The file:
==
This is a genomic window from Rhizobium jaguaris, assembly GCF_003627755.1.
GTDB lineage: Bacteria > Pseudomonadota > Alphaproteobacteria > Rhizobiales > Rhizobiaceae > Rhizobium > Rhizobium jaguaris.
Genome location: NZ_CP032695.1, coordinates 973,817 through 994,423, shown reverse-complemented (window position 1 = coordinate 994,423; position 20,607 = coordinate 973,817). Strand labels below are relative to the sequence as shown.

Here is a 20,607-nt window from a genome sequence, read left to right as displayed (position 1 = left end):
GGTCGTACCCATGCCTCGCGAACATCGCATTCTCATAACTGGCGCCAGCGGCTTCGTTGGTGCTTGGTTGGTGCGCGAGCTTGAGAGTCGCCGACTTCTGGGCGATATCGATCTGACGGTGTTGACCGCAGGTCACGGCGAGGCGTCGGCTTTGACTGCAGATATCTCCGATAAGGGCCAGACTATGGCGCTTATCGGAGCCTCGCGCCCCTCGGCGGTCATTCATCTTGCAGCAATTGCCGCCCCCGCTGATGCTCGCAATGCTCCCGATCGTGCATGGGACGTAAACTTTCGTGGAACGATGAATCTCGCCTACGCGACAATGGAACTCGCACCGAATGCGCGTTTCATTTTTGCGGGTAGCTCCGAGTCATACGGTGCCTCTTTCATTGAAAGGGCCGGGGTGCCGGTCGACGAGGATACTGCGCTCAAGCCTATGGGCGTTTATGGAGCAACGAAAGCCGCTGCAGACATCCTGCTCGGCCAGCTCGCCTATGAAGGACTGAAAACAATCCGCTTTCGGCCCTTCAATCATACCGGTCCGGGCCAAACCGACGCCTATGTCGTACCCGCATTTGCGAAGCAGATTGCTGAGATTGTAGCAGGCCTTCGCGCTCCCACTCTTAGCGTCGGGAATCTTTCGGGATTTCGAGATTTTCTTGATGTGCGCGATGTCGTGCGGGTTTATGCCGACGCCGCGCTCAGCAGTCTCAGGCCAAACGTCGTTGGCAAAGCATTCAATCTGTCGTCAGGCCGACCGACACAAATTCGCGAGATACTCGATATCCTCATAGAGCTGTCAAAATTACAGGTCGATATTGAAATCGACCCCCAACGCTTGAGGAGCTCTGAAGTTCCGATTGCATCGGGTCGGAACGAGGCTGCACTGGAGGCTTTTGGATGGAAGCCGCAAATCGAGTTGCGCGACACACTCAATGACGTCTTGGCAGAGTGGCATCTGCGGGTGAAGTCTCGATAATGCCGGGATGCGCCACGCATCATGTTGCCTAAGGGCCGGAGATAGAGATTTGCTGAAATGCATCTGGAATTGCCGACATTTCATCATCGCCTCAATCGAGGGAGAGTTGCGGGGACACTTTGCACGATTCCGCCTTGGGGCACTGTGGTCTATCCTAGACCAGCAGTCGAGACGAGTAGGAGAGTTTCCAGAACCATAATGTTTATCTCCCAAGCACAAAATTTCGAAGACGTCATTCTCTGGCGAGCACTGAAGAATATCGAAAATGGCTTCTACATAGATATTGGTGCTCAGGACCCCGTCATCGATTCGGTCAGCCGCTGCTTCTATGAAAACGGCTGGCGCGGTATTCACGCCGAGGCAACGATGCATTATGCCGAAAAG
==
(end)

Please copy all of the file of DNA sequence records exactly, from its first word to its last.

This is a genomic window from Rhizobium jaguaris, assembly GCF_003627755.1.
GTDB lineage: Bacteria > Pseudomonadota > Alphaproteobacteria > Rhizobiales > Rhizobiaceae > Rhizobium > Rhizobium jaguaris.
Genome location: NZ_CP032695.1, coordinates 973,817 through 994,423, shown reverse-complemented (window position 1 = coordinate 994,423; position 20,607 = coordinate 973,817). Strand labels below are relative to the sequence as shown.

Here is a 20,607-nt window from a genome sequence, read left to right as displayed (position 1 = left end):
GGTCGTACCCATGCCTCGCGAACATCGCATTCTCATAACTGGCGCCAGCGGCTTCGTTGGTGCTTGGTTGGTGCGCGAGCTTGAGAGTCGCCGACTTCTGGGCGATATCGATCTGACGGTGTTGACCGCAGGTCACGGCGAGGCGTCGGCTTTGACTGCAGATATCTCCGATAAGGGCCAGACTATGGCGCTTATCGGAGCCTCGCGCCCCTCGGCGGTCATTCATCTTGCAGCAATTGCCGCCCCCGCTGATGCTCGCAATGCTCCCGATCGTGCATGGGACGTAAACTTTCGTGGAACGATGAATCTCGCCTACGCGACAATGGAACTCGCACCGAATGCGCGTTTCATTTTTGCGGGTAGCTCCGAGTCATACGGTGCCTCTTTCATTGAAAGGGCCGGGGTGCCGGTCGACGAGGATACTGCGCTCAAGCCTATGGGCGTTTATGGAGCAACGAAAGCCGCTGCAGACATCCTGCTCGGCCAGCTCGCCTATGAAGGACTGAAAACAATCCGCTTTCGGCCCTTCAATCATACCGGTCCGGGCCAAACCGACGCCTATGTCGTACCCGCATTTGCGAAGCAGATTGCTGAGATTGTAGCAGGCCTTCGCGCTCCCACTCTTAGCGTCGGGAATCTTTCGGGATTTCGAGATTTTCTTGATGTGCGCGATGTCGTGCGGGTTTATGCCGACGCCGCGCTCAGCAGTCTCAGGCCAAACGTCGTTGGCAAAGCATTCAATCTGTCGTCAGGCCGACCGACACAAATTCGCGAGATACTCGATATCCTCATAGAGCTGTCAAAATTACAGGTCGATATTGAAATCGACCCCCAACGCTTGAGGAGCTCTGAAGTTCCGATTGCATCGGGTCGGAACGAGGCTGCACTGGAGGCTTTTGGATGGAAGCCGCAAATCGAGTTGCGCGACACACTCAATGACGTCTTGGCAGAGTGGCATCTGCGGGTGAAGTCTCGATAATGCCGGGATGCGCCACGCATCATGTTGCCTAAGGGCCGGAGATAGAGATTTGCTGAAATGCATCTGGAATTGCCGACATTTCATCATCGCCTCAATCGAGGGAGAGTTGCGGGGACACTTTGCACGATTCCGCCTTGGGGCACTGTGGTCTATCCTAGACCAGCAGTCGAGACGAGTAGGAGAGTTTCCAGAACCATAATGTTTATCTCCCAAGCACAAAATTTCGAAGACGTCATTCTCTGGCGAGCACTGAAGAATATCGAAAATGGCTTCTACATAGATATTGGTGCTCAGGACCCCGTCATCGATTCGGTCAGCCGCTGCTTCTATGAAAACGGCTGGCGCGGTATTCACGCCGAGGCAACGATGCATTATGCCGAAAAG